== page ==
By Anne Midgette At a press conference before the National Symphony Orchestra’s Moscow concerts in March, Olga Rostropovich, who founded the Rostropovich Festival in the name of her famous father, listens to Kennedy Center
This year Olga Rostropovich dedicated the Mstislav Rostropovich Festival to the 90th birthday anniversary celebrations of Galina Vishnevskaya The Seventh International Mstislav Rostropovich Festival opened with a performance at the Grand Hall of the Conservatoire
This autumn in Moscow continued the celebration of the 175th anniversary of Tchaikovsky, and in October alone three different productions of Iolanta were put on at various venues. But unfortunately they were not all worthy
From the magazine MUZYKALNAYA ZHISN «MUSICAL LIFE» «The World Wide Web of Youth». Opera Assemblies of the Galina Vishnevskaya Opera Centre 2014/15 Olga Rusanova The magnificent idea to create an exchange of young opera artists
Olga Rostropovich, the daughter of legendary cellist Mstislav Rostropovich and singer Galina Vishnevskaya, spoke to Radio VR about her late mother, family life in New York, and cultural life in Moscow, which she calls extraordinary and incredible.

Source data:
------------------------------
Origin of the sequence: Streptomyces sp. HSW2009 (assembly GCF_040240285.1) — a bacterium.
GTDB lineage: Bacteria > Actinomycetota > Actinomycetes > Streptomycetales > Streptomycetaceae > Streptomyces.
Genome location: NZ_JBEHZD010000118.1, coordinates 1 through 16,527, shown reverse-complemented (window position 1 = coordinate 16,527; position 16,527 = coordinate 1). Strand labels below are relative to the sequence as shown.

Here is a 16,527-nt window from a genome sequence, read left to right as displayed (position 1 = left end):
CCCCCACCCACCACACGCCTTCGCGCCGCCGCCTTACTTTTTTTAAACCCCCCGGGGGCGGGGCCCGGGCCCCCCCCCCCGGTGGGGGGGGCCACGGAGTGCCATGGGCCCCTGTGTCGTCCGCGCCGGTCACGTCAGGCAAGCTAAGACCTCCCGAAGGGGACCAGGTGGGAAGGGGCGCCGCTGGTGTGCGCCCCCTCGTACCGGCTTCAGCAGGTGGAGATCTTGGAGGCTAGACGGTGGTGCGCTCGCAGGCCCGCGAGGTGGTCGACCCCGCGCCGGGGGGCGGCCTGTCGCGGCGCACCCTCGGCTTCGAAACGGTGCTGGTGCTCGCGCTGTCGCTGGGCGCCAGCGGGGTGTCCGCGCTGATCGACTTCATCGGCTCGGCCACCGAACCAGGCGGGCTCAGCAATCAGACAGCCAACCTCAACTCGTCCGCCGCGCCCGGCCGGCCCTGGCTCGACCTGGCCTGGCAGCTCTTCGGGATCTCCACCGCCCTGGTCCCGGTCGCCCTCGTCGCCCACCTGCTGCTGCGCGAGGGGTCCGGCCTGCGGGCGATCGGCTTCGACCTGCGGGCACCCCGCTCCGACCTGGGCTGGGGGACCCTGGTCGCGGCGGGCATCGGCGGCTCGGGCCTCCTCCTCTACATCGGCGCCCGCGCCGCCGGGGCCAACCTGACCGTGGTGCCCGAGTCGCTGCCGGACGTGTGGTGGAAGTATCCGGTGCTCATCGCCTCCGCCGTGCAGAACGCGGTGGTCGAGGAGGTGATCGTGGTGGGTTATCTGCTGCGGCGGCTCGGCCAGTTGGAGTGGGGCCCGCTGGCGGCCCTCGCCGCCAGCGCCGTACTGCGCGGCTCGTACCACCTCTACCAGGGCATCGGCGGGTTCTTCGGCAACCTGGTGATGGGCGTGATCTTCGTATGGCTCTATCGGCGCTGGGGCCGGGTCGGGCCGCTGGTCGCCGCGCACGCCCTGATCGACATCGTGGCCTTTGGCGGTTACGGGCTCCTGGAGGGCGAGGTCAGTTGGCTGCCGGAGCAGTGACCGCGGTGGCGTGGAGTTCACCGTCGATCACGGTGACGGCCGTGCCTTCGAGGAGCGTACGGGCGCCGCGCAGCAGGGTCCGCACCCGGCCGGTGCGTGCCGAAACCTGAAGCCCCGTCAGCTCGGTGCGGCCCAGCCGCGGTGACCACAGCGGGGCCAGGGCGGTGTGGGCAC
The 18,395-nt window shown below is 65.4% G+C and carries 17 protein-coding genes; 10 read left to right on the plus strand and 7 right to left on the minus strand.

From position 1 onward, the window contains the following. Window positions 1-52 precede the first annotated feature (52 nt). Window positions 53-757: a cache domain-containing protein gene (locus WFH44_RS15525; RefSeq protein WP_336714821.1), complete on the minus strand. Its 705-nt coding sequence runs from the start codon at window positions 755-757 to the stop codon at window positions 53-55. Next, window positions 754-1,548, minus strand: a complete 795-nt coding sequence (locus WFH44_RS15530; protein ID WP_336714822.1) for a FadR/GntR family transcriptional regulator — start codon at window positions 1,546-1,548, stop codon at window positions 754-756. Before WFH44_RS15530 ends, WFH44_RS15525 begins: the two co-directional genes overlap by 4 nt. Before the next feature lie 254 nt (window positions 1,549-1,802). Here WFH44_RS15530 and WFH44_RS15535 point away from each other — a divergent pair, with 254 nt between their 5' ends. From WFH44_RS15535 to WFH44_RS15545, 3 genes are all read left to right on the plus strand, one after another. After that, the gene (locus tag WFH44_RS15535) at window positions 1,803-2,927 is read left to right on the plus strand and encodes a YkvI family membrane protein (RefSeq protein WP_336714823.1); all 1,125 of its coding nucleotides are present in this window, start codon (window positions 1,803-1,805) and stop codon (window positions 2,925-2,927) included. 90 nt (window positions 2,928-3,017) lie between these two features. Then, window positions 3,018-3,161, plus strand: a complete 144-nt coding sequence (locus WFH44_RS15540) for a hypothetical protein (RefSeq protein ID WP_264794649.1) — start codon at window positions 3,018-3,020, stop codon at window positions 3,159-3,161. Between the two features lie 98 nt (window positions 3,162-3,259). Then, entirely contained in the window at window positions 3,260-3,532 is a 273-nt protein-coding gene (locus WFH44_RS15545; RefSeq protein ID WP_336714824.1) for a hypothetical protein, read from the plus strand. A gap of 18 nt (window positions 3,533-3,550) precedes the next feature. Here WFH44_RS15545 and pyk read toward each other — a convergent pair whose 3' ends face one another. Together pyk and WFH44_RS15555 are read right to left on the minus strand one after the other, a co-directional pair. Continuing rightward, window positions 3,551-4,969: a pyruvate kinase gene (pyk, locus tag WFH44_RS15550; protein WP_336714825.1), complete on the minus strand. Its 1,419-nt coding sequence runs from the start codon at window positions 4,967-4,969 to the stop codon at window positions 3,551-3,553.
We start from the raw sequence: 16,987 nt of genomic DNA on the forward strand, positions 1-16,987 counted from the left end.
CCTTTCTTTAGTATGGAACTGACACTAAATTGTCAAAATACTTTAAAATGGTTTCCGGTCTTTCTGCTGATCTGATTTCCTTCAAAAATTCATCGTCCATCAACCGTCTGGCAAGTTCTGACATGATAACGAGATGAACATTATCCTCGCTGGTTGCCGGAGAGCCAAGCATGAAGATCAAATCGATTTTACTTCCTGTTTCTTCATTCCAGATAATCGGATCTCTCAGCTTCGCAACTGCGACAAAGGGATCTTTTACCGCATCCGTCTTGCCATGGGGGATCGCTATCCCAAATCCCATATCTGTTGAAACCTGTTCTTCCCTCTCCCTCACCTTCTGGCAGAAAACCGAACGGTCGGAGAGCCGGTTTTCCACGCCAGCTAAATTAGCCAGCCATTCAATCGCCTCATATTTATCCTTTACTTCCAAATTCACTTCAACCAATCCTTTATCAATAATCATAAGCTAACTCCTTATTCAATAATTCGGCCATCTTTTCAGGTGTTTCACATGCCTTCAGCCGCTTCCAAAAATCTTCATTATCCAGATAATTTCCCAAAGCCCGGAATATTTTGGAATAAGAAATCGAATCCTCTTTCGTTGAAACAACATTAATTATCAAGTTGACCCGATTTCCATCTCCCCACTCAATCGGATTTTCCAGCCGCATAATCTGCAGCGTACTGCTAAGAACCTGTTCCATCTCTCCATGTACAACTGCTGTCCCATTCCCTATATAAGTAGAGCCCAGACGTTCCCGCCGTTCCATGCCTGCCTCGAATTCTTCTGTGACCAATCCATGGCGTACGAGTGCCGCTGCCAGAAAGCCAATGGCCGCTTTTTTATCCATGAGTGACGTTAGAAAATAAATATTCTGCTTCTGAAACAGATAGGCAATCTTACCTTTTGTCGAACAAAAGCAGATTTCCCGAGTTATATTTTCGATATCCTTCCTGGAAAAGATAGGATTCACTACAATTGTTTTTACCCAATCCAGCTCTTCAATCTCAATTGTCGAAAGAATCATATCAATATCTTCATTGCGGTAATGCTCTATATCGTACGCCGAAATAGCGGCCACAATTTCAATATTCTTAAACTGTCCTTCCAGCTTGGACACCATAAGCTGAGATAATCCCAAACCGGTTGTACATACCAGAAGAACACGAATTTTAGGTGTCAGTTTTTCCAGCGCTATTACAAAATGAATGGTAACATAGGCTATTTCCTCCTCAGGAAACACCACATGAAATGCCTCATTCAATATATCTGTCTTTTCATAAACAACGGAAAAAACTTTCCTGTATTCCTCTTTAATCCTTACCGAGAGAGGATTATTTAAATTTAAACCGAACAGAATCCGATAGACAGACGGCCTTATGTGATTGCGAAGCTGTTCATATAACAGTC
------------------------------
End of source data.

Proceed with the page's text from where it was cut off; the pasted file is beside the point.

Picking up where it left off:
When an educational theater (and the Galina Vishnevskaya Opera Centre can be called one) takes on one of the most popular Russian operas, it can be one of two things: it’s either very self-confident and unaware of its real abilities or, on the contrary, it’s really strong. Great impressions of the premiere speak of the latter. “Boris…” is not a coincidence. It’s the tenth production of the Opera Centre, so one can envy the theatrical experience the students have there. The production has been of high quality from the outset, when the Opera Centre chose its directors: a Lithuanian conductor Gintaras Rinkevičius, a Macedonian director Ivan Popovski. Their charm, passion and attention to artists are worth mentioning. However, art director Valery Levental leads the way – he did the impossible – his huge cross made of textile icons organized the space of a flat stage and set a tone to the production. The cross served as the central square of the Kremlin, a monastic cell of Pimen, the Kremlin chambers. It was important for such a small stage that conditional production design didn’t look cheap but exhaustive as well as constructive, so that a monastery can be transformed into an inn within seconds.